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Finnish tourism sector booming in spite of wider economic malaise

by Denise Wall

HELSINKI, Dec. 11 (Xinhua) -- Tourism is one of the rare sectors of the Finnish economy that appears to have resisted the trend of ongoing decline in 2013.

According to a fresh report released by the Ministry of Employment and the Economy, the segment has seen a rise in domestic travel, but has also been boosted by increasing numbers of tourists coming to Finland from Asia and Europe.

Tourism currently accounts for some 2.7 percent of GDP.

In 2014 the Finnish economy saw its third straight year of negative or zero growth, according to the Ministry of Finance. The Ministry forecast a moderate rebound of 1.2 percent GDP in 2015, on the back of exports and private investment.

The country's sluggish economic performance has cut across virtually all sectors - except for the tourism sector, which according to the Ministry of Employment and the Economy has been quietly expanding, buoyed in part by a global appetite for foreign travel.

The Ministry reported that there were nearly 600,000 overnight stays by tourists from Asia in 2013, accounting for 10 percent of all such foreign visits. Additionally, a 16 percent increase in night stays by visitors from Japan elevated that country to become the sixth most important country of origin for foreign tourists.

Although the European Union and Russia remained important contributors to tourism growth, visitors from China grew rapidly compared to tourists coming to Finland from Europe - by more than 20 percent in 2013 - the Ministry report revealed.

While domestic travel has remained the mainstay of the Finnish travel market, Ministry officials said that they expected sustained growth to come from foreign visitors, who also spend more than home-grown tourists - in 2013 tourism income from abroad totaled 4.3 billion euros (5.4 billion U.S. dollars).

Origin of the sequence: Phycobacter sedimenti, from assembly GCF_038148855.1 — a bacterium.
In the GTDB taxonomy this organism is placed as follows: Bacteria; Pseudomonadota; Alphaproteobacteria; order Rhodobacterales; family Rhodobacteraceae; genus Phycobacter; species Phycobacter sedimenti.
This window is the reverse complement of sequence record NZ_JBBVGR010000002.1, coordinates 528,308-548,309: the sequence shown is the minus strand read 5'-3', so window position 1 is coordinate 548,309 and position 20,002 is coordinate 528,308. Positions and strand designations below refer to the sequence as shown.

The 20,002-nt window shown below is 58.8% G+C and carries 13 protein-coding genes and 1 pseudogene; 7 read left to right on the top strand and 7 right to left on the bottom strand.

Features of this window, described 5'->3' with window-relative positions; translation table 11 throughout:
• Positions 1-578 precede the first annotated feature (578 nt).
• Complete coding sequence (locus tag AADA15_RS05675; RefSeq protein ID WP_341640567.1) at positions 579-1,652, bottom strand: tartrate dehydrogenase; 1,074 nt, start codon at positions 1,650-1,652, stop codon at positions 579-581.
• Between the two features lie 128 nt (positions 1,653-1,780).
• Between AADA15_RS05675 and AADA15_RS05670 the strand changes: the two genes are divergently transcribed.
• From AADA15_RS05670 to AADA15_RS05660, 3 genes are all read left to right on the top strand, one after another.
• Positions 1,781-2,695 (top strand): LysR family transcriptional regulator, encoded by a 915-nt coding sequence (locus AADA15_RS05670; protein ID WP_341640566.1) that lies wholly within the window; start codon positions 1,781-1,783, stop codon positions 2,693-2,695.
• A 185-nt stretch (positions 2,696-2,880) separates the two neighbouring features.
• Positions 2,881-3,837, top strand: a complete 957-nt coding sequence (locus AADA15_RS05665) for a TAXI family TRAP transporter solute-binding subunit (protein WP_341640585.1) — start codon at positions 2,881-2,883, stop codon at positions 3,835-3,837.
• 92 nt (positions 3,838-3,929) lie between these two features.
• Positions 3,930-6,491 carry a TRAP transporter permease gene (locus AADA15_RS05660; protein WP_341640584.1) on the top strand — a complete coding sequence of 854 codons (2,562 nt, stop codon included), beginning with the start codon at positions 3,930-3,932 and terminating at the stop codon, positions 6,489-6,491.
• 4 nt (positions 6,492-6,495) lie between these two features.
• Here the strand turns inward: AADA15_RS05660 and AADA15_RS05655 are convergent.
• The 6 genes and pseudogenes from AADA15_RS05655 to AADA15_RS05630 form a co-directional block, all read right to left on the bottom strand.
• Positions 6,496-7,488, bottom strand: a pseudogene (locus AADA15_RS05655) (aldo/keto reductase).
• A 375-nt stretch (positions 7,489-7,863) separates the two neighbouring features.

The news from the tourism front isn't all rosy, however. Neighboring Russia has long been one of Finland's most important sources of foreign visitors. That tourism goldmine has begun to shallow, as sanctions imposed by the West and Russia over the situation in Ukraine have started to bite in Russia.

Falling oil prices and a weakening ruble have also had a knock-on effect on the Russian economy, making Russians think twice about spending on foreign travel.

"One major factor affecting tourism demand is the situation in Russia. In terms of numbers Russian visitors were the largest group coming into Finland in 2013. However tourists from Russia are declining at the same time that their spending is falling," added the ministry's tourism division manager Susanna Jankala.

The Ministry warned operators in travel and tourism of the dangers of focusing on a narrow target group such as the Russians, cautioning that doing so "could lead to financial difficulties".

In spite of the bump in the road the Economy Ministry has posted a positive outlook for the sector, and is anticipating continued annual growth in 2014 and beyond. According to an analysis done for the Ministry by the think tank Oxford Economics, countries such as Russia, Britain and China are expected to lead the growth in foreign visits between 2014 and 2023.

"Finland is best-positioned to offer tranquility as well as products and services related to wellness. Specific tourism areas can offer unique services to meet the needs of international travelers. For example there's a growing demand for customized services for senior tourists," Jankala concluded.

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